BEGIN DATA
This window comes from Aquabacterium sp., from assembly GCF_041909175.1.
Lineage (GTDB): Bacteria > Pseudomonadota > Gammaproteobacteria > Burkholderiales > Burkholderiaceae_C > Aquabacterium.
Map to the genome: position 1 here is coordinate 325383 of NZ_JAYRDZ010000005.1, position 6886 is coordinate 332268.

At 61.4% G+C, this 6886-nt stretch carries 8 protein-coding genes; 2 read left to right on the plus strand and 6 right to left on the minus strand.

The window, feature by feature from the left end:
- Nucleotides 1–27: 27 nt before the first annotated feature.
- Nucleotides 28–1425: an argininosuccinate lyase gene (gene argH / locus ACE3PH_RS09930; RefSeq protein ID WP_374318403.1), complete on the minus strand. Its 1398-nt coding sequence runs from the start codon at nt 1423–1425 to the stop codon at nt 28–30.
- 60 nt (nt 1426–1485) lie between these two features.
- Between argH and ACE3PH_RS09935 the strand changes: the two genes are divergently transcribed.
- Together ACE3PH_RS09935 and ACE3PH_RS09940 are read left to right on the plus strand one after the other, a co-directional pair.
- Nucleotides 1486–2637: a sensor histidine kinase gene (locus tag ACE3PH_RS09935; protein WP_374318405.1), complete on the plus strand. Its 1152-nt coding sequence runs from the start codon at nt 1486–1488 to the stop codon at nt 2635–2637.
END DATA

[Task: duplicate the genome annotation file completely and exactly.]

This window comes from Aquabacterium sp., from assembly GCF_041909175.1.
Lineage (GTDB): Bacteria > Pseudomonadota > Gammaproteobacteria > Burkholderiales > Burkholderiaceae_C > Aquabacterium.
Map to the genome: position 1 here is coordinate 325383 of NZ_JAYRDZ010000005.1, position 6886 is coordinate 332268.

At 61.4% G+C, this 6886-nt stretch carries 8 protein-coding genes; 2 read left to right on the plus strand and 6 right to left on the minus strand.

The window, feature by feature from the left end:
- Nucleotides 1–27: 27 nt before the first annotated feature.
- Nucleotides 28–1425: an argininosuccinate lyase gene (gene argH / locus ACE3PH_RS09930; RefSeq protein ID WP_374318403.1), complete on the minus strand. Its 1398-nt coding sequence runs from the start codon at nt 1423–1425 to the stop codon at nt 28–30.
- 60 nt (nt 1426–1485) lie between these two features.
- Between argH and ACE3PH_RS09935 the strand changes: the two genes are divergently transcribed.
- Together ACE3PH_RS09935 and ACE3PH_RS09940 are read left to right on the plus strand one after the other, a co-directional pair.
- Nucleotides 1486–2637: a sensor histidine kinase gene (locus tag ACE3PH_RS09935; protein WP_374318405.1), complete on the plus strand. Its 1152-nt coding sequence runs from the start codon at nt 1486–1488 to the stop codon at nt 2635–2637.